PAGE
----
January - April 2008 Issue
Person-Centered Cancer Care
J. Frank Wilson, MDMedical College of Wisconsin Radiation Oncologist
Chair, Radiation Oncology
Named one of the “Best Doctors in America®” 2007 by Best Doctors, Inc.
When it opens in May 2008, the Froedtert & the Medical College of Wisconsin Clinical Cancer Center will be more than a new building. It will offer a new way of providing care. Dr. J. Frank Wilson explains how this new care environment will benefit residents of southeastern Wisconsin.
Q. Why are Froedtert & the Medical College building a new Clinical Cancer Center?We’re building a new Cancer Center to accommodate the growing number of patients who need expert cancer services, and to enhance the interdisciplinary model of care required in the care and support of patients with cancer.
Q. What is different about the physician expertise at the Clinical Cancer Center?At the Froedtert & the Medical College of Wisconsin Clinical Cancer Center, the cancer specialists have organized themselves into disease-specific groups of physicians and support staff who are focused on treating only one or certain types of cancer. This is unusual; most non-academic medical centers simply don’t have the breadth and depth of cancer expertise needed to organize in this way. At the Clinical Cancer Center, we’re fortunate to have the complete array of specialists needed to provide that kind of care. I don’t think there is any type of service we cannot offer to our patients. We have the complete array of technology and expertise to provide the best care.
Q. Aren’t all oncologists cancer care experts?Oncologist is very generic term. There are surgical oncologists, medical oncologists, radiation oncologists, orthopaedic oncologists, gynecologic oncologists and so on. These specially trained individuals have chosen to become experts in these specific fields. So the term “oncologist” is not a term that really has any specific meaning, beyond that it’s someone who takes care of cancer patients. In our system, expertise is defined by the training and experience of the individual. As part of an academic medical center, all of our physicians are oriented toward advancing the missions of research and education, and would be the first to agree that the ultimate conquest of cancer is only possible through research and education.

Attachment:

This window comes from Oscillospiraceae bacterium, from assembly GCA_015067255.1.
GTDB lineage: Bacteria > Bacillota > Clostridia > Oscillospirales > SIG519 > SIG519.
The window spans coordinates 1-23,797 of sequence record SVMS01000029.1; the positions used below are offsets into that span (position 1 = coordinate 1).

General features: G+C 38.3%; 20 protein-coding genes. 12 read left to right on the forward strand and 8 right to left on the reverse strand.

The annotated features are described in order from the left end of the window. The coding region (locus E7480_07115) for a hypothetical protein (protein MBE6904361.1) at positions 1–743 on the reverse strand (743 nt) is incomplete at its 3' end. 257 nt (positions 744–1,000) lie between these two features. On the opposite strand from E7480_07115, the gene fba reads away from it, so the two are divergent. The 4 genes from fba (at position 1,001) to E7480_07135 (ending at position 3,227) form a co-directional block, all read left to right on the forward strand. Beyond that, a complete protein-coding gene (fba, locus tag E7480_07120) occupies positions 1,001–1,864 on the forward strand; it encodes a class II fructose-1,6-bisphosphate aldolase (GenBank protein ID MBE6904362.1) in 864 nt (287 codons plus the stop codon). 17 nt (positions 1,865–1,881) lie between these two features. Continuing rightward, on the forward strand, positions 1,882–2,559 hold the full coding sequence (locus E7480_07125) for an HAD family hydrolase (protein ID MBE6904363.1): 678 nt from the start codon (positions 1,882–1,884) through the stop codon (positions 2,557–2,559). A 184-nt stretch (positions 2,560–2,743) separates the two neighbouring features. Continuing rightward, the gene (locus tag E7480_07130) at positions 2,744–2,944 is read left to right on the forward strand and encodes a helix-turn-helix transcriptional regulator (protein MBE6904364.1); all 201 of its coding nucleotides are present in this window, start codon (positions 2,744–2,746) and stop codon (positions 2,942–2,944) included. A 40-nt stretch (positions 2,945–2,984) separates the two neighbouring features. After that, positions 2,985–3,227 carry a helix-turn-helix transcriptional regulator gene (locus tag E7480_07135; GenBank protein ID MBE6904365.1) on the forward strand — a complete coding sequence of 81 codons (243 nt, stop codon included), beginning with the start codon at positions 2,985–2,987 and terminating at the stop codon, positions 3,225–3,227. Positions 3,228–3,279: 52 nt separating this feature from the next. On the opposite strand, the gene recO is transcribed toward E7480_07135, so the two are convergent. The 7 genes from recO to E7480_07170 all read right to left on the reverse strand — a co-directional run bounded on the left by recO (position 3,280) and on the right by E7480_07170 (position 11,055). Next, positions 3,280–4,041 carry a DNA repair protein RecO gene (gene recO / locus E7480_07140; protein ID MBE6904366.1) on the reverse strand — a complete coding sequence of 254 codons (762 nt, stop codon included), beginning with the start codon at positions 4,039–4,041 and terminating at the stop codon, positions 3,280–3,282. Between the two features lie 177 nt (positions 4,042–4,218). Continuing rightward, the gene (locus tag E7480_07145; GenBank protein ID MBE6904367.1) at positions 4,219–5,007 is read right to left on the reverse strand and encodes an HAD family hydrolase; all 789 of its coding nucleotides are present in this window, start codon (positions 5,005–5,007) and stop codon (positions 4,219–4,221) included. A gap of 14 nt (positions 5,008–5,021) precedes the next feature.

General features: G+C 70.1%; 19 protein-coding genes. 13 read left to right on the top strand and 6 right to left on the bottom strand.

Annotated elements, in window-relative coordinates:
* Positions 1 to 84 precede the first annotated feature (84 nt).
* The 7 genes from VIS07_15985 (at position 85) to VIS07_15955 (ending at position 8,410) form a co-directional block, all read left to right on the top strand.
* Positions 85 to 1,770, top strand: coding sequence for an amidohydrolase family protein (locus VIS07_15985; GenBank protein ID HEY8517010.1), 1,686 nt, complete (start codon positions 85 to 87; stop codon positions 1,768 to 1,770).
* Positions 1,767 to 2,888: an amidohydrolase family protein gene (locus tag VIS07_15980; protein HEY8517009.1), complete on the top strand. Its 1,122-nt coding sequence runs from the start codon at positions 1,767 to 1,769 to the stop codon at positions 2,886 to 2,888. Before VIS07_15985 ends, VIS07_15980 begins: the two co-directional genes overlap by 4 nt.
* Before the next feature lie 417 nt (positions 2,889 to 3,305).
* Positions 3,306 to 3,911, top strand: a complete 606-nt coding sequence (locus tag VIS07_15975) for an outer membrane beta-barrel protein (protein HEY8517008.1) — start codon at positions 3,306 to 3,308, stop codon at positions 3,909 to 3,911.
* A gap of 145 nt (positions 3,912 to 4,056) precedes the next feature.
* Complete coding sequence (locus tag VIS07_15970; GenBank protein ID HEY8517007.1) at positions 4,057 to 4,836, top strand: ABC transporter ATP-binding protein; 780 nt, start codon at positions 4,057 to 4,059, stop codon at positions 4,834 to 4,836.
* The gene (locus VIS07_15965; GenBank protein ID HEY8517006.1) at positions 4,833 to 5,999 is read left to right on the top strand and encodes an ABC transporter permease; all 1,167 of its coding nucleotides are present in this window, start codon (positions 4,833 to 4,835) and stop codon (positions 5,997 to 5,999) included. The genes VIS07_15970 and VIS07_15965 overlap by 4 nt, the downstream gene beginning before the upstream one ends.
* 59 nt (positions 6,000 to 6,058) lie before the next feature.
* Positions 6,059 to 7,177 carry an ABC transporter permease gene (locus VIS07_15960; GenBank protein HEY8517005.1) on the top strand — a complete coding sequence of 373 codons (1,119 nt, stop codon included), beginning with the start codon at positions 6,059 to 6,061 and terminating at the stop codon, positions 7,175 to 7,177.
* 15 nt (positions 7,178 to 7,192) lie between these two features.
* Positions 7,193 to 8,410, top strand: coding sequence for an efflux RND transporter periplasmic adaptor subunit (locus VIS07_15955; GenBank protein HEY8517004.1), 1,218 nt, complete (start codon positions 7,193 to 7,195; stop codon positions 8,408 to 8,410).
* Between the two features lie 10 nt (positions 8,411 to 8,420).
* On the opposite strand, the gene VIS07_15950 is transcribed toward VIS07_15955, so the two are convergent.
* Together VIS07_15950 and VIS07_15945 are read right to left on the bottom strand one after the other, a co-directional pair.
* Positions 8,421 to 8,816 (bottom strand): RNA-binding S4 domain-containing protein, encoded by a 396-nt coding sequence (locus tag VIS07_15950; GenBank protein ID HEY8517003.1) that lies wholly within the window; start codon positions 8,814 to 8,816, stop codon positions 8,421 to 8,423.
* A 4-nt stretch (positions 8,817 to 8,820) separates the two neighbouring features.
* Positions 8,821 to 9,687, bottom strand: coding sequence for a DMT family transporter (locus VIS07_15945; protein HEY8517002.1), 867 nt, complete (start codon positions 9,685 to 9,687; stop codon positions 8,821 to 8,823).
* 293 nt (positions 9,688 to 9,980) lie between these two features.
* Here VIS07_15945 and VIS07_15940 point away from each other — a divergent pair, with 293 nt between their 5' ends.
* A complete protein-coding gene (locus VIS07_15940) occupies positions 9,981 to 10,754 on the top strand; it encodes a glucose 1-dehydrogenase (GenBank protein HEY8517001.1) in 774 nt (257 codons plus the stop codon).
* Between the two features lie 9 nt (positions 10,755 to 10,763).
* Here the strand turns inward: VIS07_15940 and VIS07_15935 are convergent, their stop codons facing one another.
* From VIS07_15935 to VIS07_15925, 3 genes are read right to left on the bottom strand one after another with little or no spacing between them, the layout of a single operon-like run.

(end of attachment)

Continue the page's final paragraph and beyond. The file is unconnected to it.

Q. Why is a team approach so important when treating cancer?The National Cancer Institute and the American Cancer Society recently reported that the cancer death rate in Americans is progressively falling. It is believed that much of that very encouraging decline is the result of doing the right thing at the right time in the management of patients with cancer. A team approach facilitates this because 85 percent of all cancer patients require multidisciplinary care, or the involvement of more than one type of specialist to get the best results. In the new Clinical Cancer Center, we’re going to put the patient at the center of those interdisciplinary activities, rather than having patients go from clinic to clinic to get the opinions and care they need. In the new Clinical Cancer Center, the patient will be central to care.
Q. What is a disease-specific cancer program?When we say we have a group that is focused on head and neck cancer, this means that there is a specialty group that is prepared to offer patients with head and neck cancer everything that appropriate care calls for. A similar situation exists with the orthopaedic oncology team, which focuses on malignant and benign tumors of the musculoskeletal system. We have 13 different disease-specific programs ranging from the eye to the gynecological tract, genitourinary tract and so on.
Q. Why is a single treatment environment important for people coping with cancer?People need to have rapid and easy access to the specialty care they need. In an interdisciplinary context, that can mean setting up appointments with many different clinics and many different specialists, and that can lead to inefficiency in getting rapid access to the best care. The hub concept, which we will be using in the new Clinical Cancer Center, does away with that. The hub will take over the coordinating role, so that the patient only needs to make one contact. Our motto is to do the right thing at the right time in the right way — every time. Our new care environment will help us live our motto.
Source: Every Day
Date: Jan - April 2008 Issue